Turkish lira hits record low after Erdogan interest rate comments

ISTANBUL: Turkey’s lira weakened to a record low of 4.9767 against the dollar in overnight Asian trade before trimming losses on Thursday, hit by worries about economic management and monetary policy under Tayyip Erdogan’s stronger executive presidency.
The lira has shed about 22 per cent of its value against the US currency so far this year as investors fret over Erdogan’s influence on monetary policy and his repeated calls for lower interest rates.
Hours after being sworn in with new powers as executive president on Monday, he appointed his son-in-law Berat Albayrak to the post of treasury and finance minister. This exacerbated concerns that Erdogan will look to exercise greater influence over monetary policy.
On Wednesday, local media quoted Erdogan as saying he believed interest rates would fall and that Albayrak will do what is necessary.
“We have many instruments. I believe we will see interest rates fall in the period ahead,” the Hurriyet newspaper cited the president as telling reporters after his first foreign trip following the inauguration.
“I am sure not just our state banks but our private banks will shoulder responsibility if necessary.”
The lira weakened as far as 4.9767 in Asian trade before rebounding to 4.8320 at 07:44 GMT on Thursday.
“Erdogan said yesterday interest rates must fall,” said a treasury desk trader at one bank. “This has been interpreted as a desire for a Turkish central bank rate cut at a time when additional tightening is expected and inflation has exceeded 15 per cent.”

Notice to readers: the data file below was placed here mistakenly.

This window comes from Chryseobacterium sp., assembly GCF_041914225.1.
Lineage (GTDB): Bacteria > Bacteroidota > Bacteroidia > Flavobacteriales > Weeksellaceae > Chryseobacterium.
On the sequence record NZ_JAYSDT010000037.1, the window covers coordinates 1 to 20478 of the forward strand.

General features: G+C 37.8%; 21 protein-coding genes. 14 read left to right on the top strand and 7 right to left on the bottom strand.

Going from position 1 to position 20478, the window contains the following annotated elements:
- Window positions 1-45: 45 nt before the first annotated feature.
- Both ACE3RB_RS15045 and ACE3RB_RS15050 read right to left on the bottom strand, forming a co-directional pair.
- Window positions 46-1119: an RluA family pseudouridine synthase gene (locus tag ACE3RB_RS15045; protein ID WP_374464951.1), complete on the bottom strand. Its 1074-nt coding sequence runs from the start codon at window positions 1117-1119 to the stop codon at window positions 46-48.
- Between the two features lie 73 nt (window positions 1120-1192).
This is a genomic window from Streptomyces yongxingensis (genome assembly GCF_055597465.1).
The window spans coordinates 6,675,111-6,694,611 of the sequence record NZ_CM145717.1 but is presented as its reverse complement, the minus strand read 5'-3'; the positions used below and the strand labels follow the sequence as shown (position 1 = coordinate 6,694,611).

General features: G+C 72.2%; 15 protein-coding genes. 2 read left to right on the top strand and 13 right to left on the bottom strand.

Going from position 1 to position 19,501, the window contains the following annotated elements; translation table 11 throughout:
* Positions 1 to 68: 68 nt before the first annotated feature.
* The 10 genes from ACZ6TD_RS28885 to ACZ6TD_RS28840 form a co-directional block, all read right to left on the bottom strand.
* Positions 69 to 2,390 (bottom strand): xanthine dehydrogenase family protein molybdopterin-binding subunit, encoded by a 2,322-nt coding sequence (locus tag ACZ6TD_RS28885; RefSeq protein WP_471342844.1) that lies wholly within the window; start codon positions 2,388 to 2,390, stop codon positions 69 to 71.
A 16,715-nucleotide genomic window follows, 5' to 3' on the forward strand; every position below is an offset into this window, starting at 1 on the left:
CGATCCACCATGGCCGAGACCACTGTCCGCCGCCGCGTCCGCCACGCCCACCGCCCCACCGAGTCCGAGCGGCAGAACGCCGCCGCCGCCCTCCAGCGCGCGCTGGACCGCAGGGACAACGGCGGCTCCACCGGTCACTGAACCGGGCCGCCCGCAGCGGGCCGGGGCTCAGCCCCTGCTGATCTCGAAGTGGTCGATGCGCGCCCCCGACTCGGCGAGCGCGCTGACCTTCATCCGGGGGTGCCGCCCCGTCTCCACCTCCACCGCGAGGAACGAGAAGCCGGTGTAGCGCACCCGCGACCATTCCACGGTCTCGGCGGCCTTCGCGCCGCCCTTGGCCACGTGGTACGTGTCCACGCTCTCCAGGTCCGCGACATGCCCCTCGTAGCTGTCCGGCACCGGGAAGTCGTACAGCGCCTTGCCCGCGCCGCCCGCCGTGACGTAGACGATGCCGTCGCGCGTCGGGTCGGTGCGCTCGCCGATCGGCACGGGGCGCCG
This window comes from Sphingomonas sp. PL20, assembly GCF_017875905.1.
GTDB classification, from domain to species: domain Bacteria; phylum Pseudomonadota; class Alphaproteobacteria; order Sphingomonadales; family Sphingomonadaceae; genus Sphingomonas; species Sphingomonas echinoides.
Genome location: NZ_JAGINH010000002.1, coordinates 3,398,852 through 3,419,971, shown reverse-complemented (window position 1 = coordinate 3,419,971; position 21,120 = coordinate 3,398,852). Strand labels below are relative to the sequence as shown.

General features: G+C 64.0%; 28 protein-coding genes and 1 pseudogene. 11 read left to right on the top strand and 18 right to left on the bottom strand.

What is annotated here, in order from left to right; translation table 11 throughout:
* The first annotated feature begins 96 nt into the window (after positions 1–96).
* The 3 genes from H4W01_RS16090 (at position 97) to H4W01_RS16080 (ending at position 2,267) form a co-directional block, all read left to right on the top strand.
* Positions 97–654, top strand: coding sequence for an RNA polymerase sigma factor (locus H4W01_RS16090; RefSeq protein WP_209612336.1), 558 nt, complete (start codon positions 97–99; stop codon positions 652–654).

The central bank’s monetary policy committee, which has raised rates by 500 basis points since April in an effort to put a floor under the currency, will next meet on July 24.
Erdogan has described high interest rates as “the mother and father of all evil” and has repeatedly expressed a desire for lower borrowing costs to spur economic growth.
Investors believe the credit-fuelled economy is overheating and want decisive interest rate hikes to tame double-digit inflation. Ratings agency Moody’s on Thursday sounded concern about the outlook for the independence of the central bank, given changes this week that make the president solely responsible for appointing members of the bank’s monetary policy committee, and shortened the length of the central bank governor’s term.
Challenges to the effectiveness of the central bank are “most clearly credit negative at this point” Moody’s said in a note. — Reuters